Spatial resolution refers to the ability of a detector to measure adjacent signals independently. The spatial resolution is characterized by the point spread function (PSF), which, for most detectors, is simply the spread of intensity in the output image as a result of an incident point signal. An alternative measure of resolution is the line spread function (Fujita et al., 1992[link]). Although a detector might have a narrow PSF at 50% of the peak level, poor performance of the PSF at the 1% level and below can severely hamper the ability to measure closely spaced spots. It is important to realize that the PSF is a two-dimensional function, which is often illustrated by a graph of the PSF cross section; therefore, the integrated intensity at a radius R pixels from the centre of the PSF is the value of the PSF cross section times the number of pixels at that radius. Often the wings of the PSF decay slowly, so that considerable integrated signal is in the image far from the spot centre. In this case, a bright spot can easily overwhelm a nearby weak spot. Another consequence is that bright spots appear considerably larger than dim ones, thereby complicating analysis.

The stopping power is the fraction of the incident X-rays that are stopped in the active detector recording medium. In low-noise detectors, the DQE is proportional to the stopping power. A detector with low stopping power may be suitable for experiments in which there is a strong X-ray signal from a specimen that is not readily damaged by radiation. On the other hand, even a noiseless detector with a low stopping power will have a low DQE, because most of the incident X-rays are not recorded.

Unfortunately, many definitions of dynamic range are used for detectors. For an integrating detector, the dynamic range per pixel is taken to be the ratio of the saturation signal per pixel to the zero-dose noise per pixel for a single frame readout. For photon counters, the dynamic range per pixel refers to the largest signal-to-noise ratio, i.e. the number of true counts per pixel that are accumulated on average before a false count is registered. In practice, the dynamic range is frequently limited by the readout apparatus or the reproducibility of the detector medium. For example, the large dynamic range of storage phosphors is almost always limited by the capabilities of the reading apparatus, which constrains the saturation signal and limits the zero-dose noise by the inability to erase the phosphor completely. The number of bits in the output word does not indicate the dynamic range, since the number of stored bits can only constrain the dynamic range, but, obviously, cannot increase it.

The dynamic range is sometimes given with respect to an integrated signal that spans more than one pixel. For a signal S per pixel which spans M pixels, the integrated signal is MS, and, assuming the noise adds in quadrature, the noise is [N(M)^{1/2}], yielding a factor of [(M)^{1/2}] larger dynamic range. For most detectors, the noise in nearby pixels does not add in quadrature, so this is an upper limit.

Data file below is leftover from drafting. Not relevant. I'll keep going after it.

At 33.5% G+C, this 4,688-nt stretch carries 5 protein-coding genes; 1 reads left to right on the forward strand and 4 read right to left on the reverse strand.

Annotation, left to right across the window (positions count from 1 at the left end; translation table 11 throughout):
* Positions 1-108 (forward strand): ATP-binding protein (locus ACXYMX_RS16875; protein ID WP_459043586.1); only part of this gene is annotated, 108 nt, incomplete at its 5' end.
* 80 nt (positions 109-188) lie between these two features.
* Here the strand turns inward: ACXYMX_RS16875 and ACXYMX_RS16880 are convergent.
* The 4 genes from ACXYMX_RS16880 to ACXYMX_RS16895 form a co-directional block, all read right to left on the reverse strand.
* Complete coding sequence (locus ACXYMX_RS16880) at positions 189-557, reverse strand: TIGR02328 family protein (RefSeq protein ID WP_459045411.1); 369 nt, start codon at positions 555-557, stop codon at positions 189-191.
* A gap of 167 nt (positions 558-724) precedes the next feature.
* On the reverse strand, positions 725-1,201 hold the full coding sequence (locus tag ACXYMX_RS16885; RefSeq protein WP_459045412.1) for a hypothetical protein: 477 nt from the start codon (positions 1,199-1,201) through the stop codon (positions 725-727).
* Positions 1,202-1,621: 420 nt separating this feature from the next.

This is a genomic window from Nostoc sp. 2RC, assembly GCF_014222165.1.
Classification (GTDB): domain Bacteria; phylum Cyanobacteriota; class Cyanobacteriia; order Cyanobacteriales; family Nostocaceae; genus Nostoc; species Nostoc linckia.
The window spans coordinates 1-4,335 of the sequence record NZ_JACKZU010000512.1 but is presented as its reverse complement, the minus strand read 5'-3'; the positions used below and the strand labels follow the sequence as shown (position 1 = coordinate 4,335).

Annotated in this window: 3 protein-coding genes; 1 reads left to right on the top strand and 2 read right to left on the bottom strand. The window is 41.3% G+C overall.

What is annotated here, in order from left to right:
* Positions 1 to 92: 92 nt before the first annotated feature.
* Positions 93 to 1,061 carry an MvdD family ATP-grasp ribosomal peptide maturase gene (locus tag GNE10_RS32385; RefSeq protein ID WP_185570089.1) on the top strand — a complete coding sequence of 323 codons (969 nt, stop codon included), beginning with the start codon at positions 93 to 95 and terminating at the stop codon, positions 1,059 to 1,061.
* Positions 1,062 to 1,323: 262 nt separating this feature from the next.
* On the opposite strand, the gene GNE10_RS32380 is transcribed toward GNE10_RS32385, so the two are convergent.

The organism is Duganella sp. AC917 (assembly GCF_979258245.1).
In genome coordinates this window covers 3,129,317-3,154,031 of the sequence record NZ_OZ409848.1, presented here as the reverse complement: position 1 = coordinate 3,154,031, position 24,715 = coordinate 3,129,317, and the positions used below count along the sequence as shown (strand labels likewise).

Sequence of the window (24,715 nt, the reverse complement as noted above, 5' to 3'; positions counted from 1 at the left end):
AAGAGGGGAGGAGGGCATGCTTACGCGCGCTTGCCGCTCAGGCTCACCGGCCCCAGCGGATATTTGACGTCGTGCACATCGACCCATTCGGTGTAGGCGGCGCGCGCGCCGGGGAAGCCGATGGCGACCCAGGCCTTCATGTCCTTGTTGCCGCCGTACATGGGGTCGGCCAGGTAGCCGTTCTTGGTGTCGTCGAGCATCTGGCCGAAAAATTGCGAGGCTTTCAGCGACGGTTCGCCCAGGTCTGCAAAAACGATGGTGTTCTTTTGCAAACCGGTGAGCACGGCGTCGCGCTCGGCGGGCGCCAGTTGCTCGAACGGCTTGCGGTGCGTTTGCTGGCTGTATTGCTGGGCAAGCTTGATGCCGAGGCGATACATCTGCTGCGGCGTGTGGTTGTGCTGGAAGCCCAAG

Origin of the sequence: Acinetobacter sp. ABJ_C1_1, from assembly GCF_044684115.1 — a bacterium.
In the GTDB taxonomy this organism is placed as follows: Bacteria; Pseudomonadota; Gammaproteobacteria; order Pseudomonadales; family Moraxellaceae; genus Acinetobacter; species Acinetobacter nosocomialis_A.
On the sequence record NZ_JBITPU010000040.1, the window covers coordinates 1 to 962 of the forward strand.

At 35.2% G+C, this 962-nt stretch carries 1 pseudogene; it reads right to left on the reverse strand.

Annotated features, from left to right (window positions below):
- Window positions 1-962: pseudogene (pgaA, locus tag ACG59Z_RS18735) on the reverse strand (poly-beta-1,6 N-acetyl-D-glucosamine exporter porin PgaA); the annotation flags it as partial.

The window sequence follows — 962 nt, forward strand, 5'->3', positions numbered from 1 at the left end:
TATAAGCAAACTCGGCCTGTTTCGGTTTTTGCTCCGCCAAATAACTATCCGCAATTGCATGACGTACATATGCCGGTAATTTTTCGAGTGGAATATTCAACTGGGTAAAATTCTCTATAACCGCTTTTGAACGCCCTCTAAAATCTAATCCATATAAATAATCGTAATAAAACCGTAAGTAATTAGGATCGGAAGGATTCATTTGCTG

The characteristics of a detector may be severely compromised by practical considerations of nonlinearity, reproducibility and calibration. For example, the optical density of X-ray film varies nonlinearly with the incident dose. Although it is possible to calibrate the optical density versus dose response, in practice it is difficult to reproduce exactly the film-developing conditions required to utilize the highly nonlinear portions of the response. A detector is no better than its practical calibration. This is especially true for area detectors in which the sensitivity varies across the face of the detector. The proper calibration of an area detector is replete with subtleties and constrained by the long-term stability of the calibration. Faulty calibrations are responsible for much of the difference between the possible and actual performance of detectors (Barna et al., 1999[link]).

The response of a detector may be nonlinear with respect to position, dose, intensity and X-ray energy. Nonuniformity of response across the active area is compensated by the flat-field correction. Frequently, nonuniformity of response varies with the angle of incidence of the X-ray beam to the detector surface, which is a significant consideration when flat detectors are used to collect wide-angle data. Although this may be compensated by an energy-dependent obliquity correction, few detector vendors provide this calibration. An X-ray image may also be spatially distorted; this geometric distortion can be calibrated if it is stable.

Other important detector considerations include the format of the detector (e.g. the number of pixels across the height and width of the detector). The format and the PSF together determine the number of Bragg orders that can be resolved across the active area of the detector. Robustness of the detector is also important: as examples, gas-filled area detectors may be sensitive to vibration of the high-voltage wires; detectors containing image intensifiers are sensitive to magnetic fields; or the detector may simply be easily damaged or lose its calibration during routine handling. Some detectors are readily damaged by too large an X-ray signal. Count-rate considerations severely limit the use of many photon counters, especially at synchrotron-radiation sources. Detector speed, both during exposure and during read out, can be important. Some detector designs are highly flexible, permitting special readout modes, such as a selected region of interest for use during alignment, or operation as a streak camera.